By Laura Spitler
One of the absolute best things you can do during your four years of college is study abroad. SMU offers a plethora of abroad options from four weeks to a whole year, from Bali to Copenhagen – no matter what your major is there is a program for you. As a marketing major, the right program for me was SMU’s London Business Internship – it runs eight weeks and combines a class with an internship abroad, earning 6 credits.
For someone who had never been to Europe before, living in London has been such an exciting and eye-opening opportunity. There are 90 of us from various colleges in the States that took a class on “How Britain Works,” taught by three professors from Oxford and Cambridge. Our class covered politics, economics, and social policies, meeting three hours a day for a month. This structure left us plenty of time to explore our new home!
(pictured: SMU Ambassadors Laura Spitler [far left] and Ryan Herrscher [far right] along with other SMU students studying and working in London)
I’ve seen the changing of the guards at the Palace, ridden the London Eye, and even attended worship service in Westminster Abbey. Beyond the touristy things, I have been shopping for my own food at the grocery store, learning the lingo (a “savory biscuit” is really just a cracker), reading in Hyde Park (just a short walk from our residence), and riding the tube like a pro (and by that I mean not making eye contact and remaining silent).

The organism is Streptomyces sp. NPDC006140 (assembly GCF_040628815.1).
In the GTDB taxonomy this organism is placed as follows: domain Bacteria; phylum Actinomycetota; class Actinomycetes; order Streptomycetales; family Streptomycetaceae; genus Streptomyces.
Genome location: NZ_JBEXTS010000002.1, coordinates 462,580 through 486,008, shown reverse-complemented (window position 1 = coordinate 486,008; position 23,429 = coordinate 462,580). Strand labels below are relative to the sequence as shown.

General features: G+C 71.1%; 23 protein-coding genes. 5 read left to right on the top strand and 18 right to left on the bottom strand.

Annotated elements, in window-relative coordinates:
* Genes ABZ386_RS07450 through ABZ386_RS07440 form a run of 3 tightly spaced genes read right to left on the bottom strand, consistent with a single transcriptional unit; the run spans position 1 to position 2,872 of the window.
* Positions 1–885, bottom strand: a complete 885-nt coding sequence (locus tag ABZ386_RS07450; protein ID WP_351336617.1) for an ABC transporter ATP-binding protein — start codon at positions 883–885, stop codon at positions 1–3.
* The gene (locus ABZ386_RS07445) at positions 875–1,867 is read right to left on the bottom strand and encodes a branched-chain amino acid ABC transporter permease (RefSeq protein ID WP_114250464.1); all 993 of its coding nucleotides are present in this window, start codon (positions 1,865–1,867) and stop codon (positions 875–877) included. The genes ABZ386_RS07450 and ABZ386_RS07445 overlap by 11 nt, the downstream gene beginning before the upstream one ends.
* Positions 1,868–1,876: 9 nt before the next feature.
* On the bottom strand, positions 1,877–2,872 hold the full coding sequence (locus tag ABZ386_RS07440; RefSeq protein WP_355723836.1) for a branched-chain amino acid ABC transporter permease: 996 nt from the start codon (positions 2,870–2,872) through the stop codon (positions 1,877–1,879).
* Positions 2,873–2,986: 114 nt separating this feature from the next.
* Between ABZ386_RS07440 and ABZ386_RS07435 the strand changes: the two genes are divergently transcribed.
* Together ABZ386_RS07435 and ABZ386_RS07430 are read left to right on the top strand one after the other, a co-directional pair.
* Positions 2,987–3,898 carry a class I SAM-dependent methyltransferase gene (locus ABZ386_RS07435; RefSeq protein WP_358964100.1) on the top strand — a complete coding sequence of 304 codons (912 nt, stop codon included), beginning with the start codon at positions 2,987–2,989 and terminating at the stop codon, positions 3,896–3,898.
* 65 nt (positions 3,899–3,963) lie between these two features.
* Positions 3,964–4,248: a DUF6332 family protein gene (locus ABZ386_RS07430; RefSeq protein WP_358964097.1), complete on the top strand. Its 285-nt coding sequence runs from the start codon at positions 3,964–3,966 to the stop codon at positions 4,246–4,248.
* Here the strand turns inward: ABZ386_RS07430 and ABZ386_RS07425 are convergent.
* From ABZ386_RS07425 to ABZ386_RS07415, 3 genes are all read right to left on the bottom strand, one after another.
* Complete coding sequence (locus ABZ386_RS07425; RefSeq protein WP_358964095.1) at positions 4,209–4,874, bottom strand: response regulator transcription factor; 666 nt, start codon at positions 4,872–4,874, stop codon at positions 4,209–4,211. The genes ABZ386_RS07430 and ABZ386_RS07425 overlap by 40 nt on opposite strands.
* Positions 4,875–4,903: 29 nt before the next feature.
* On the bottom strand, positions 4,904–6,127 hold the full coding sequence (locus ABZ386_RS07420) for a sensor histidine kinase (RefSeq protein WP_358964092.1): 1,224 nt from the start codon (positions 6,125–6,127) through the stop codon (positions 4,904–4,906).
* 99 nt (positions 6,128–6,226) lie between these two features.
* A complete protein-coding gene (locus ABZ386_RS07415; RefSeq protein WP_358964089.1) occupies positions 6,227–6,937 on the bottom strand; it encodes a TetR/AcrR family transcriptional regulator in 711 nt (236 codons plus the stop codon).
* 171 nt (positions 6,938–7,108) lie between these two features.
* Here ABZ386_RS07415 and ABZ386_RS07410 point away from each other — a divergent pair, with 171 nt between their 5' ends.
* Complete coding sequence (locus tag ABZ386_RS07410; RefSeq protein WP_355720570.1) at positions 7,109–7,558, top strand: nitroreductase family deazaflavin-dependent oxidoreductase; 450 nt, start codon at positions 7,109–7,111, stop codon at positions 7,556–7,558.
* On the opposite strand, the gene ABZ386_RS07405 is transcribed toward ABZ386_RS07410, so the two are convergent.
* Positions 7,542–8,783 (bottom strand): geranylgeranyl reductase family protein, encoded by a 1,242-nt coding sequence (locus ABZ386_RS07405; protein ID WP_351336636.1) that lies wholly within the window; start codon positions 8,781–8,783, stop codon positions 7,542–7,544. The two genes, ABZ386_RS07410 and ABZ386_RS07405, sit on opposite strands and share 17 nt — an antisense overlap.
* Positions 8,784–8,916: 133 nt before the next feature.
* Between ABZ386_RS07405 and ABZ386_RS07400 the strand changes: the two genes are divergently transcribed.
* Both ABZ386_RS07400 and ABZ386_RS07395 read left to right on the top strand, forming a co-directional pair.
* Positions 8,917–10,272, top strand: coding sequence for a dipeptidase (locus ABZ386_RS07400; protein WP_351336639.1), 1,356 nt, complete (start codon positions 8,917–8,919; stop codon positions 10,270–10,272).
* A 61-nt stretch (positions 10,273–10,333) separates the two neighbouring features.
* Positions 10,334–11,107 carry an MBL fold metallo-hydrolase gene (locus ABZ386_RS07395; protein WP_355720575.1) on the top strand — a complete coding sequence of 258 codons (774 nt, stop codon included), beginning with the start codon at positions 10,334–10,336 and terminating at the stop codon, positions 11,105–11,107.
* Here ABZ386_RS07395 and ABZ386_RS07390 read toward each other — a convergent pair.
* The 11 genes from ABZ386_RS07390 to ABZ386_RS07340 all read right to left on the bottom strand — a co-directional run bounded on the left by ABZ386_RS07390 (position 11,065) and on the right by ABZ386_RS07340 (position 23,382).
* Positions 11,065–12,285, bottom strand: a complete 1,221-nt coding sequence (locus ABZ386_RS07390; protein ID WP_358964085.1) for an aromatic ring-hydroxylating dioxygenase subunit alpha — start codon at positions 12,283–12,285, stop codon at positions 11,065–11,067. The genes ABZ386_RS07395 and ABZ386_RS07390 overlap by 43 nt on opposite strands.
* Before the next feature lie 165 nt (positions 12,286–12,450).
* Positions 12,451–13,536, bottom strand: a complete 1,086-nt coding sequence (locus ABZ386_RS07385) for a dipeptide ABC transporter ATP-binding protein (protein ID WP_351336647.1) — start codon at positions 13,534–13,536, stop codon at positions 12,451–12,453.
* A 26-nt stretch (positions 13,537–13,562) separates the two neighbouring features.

I am so thankful for the invaluable opportunity to intern abroad after only two years of college. I have been placed with a small, but successful, company in the global travel industry. One of the perks of working for a company this size is that I am almost playing the role of Marketing Director for them. In just my first week I have already made lasting contributions to their company.
A huge advantage of living in London is the ease of travel to other European countries. Just last weekend I was in Zurich, Switzerland and Milan, Italy!
Living and working in England and travel around Europe has shifted the way I see other countries; I used to view them as utterly foreign, but now all I see is the common humanity.